I can park out the back, nick in and be back at work within a lunch break.

I always come away feeling well connected with my community and inspired to cook!

I think it’s Mohamad, Farm Fresh’s ‘fruit charmer’ who calls out encouragement to passers-by and praises the wonder of the season’s offerings.

It could also be the banter with fellow shoppers like Bruno, a supplier to Canberra’s restaurants, but today shopping for ‘the boss’ – his wife!

But it’s also the variety and quality on offer, well displayed and well cared for.

I often don’t know what I will be taking home until I see it, but I do know it is destined to become a salad, side or soup!

We are wonderfully in between seasons so salads still work beautifully.

I start with a base of leafy greens and then build up layers, working towards the most colourful and enticing on top.

I keep some emergency ingredients in the freezer like roasted pumpkin and frozen baby peas to add if I’m caught short. I also have have tinned chickpeas, corn kernels and baby beetroot on hand in the cupboard.

My ‘star’ ingredients on top always add:

  • Plenty of colour – like capsicums, tomatoes and red onion
  • Something tasty and salty like feta or blue cheese, olives, baby capers, anchovies or sun-dried  tomatoes.
  • Contrasting textures and shapes like creamy avocado, crunchy blanched snow peas or asparagus and always but always, toasted seeds or nuts.

If I don’t add the dressing, the salad will last until the next day to take any leftovers for work.

By the way, my go-to dressing is a mix of equal parts of mustard 2 tsp (I like Dijon or wholegrain) and something sweet like brown sugar or honey (2 tsp) then about three times as much balsamic vinegar (3 Tbsp). I add a good splash of oil (1 Tbsp) and mix well.

To make it a main meal salad I just add a protein food like tinned legumes or a quickly pan-fried or oven baked piece of fish, chicken or meat.

IMG_3061

Sliced often works best, perhaps marinated, smoked or warm. I like warm thai beef or tandoori chicken, smoked salmon/trout/ham/chicken, boiled eggs, cubed or crumbed cheese, prawns or other seafood or warm marinated tofu.

IMG_2728

Some good bread on the side or a base of tasty grains like quick couscous or cooked wild rice, barley or quinoa from the freezer ready to go, completes the meal.

Then there’s the very versatile and deliciously caramelised roasted vegetables that work well as a side dish, on top of fish, chicken or steak.

But it’s also good with cheese on top of pizza base or pita or Turkish bread or stirred through pasta. Almost anything, except high water salad veg like cucumber or leafy greens, roasts well. I love mushrooms, eggplant, capsicum and tomato. But cauliflower, zucchini and broccoli work well too. I always like to add a tin of drained chickpeas.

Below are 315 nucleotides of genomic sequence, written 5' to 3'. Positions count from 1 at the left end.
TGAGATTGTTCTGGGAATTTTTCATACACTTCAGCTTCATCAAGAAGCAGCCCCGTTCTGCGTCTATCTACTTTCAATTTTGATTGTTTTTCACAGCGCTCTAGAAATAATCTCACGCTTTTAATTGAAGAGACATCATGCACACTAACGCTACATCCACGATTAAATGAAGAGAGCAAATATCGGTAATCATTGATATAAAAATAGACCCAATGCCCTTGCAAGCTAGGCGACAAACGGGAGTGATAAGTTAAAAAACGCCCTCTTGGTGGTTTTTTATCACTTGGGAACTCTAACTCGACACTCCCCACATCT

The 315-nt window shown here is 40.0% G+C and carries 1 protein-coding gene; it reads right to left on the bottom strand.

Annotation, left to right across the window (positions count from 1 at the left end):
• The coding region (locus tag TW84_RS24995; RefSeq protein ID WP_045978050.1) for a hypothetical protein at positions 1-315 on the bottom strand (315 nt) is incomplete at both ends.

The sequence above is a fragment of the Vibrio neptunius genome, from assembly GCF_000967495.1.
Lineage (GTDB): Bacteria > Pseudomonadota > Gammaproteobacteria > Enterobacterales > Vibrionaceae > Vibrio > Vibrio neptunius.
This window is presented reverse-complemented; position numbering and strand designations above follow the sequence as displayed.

And I like to eat it with a dollop of Greek yogurt, made into raita if I have time with red onion, garam Marsala, a pinch of chilli, sugar and salt to taste and any mix of fresh chopped coriander, mint or dill.

I just chop the vegetables into bite sized pieces, stir through a little oil and some spices and roast them until tender and charred.  I like to use cumin seeds (or ground) but smoky paprika or sumac works well too. I cook plenty and freeze batches.

But the cooler weather also welcomes in soups. I’ve been using Annette Sym’s recipe for years. It works well with any vegetable from tomato through zucchini, cauliflower, broccoli to carrots or pumpkin.

It freezes beautifully and is my favourite quick winter lunch or dinner, with some extra leftover cooked veggies, chickpeas and again, Greek yogurt or raita. With crusty bread of toast it’s perfect.

I often serve small portions as an early course at dinner parties or lunches and it’s even been popular as a canapé served in small dishes or shot glasses.

image

It’s hard not to plug the ultimate instant veggie dish – Kimchi! It takes an hour or two to prepare but it lasts for months.

Great as a side, on top of oven poached fish or stirred through cooked pasta with grated cheese – so many ways!

Cooking vegetables this way means food waste is small, because anything I don’t use gets frozen after being blanched or steamed.

Ready-to-go veg from the freezer is perfect to add body to soups or to add to quick fried curry paste and stirred through with mango chutney and Greek yogurt to become a delicious rustic pie topped with a sheet of puff pastry from the freezer.

As I write I am struck by how easy veggie salads, sides and soups can be – flexible and versatile.

But also, how important it is to be inspired by someone who knows and loves their veg.

Thank you so much Mohamad!

Veggie Inspiration – Top Hacks for Everyday meals

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I love reading magazines full of beautiful recipes and dining out on beautiful dishes.

But neither does much to help me eat the five serves of veggies I need a day!

And I’m not alone. Most of us in Australia (93%) are missing out on our veggies!

It’s a shame, because not only are veggies full of great nutrition, fibre and phytonutrients, they are naturally low in energy to help balance out the kilojoules from all that dining out and gourmet cooking. They also help balance out the budget.

Happily, I have three tips that keep me on track.

  • I buy my veggies from someone who loves their vegetables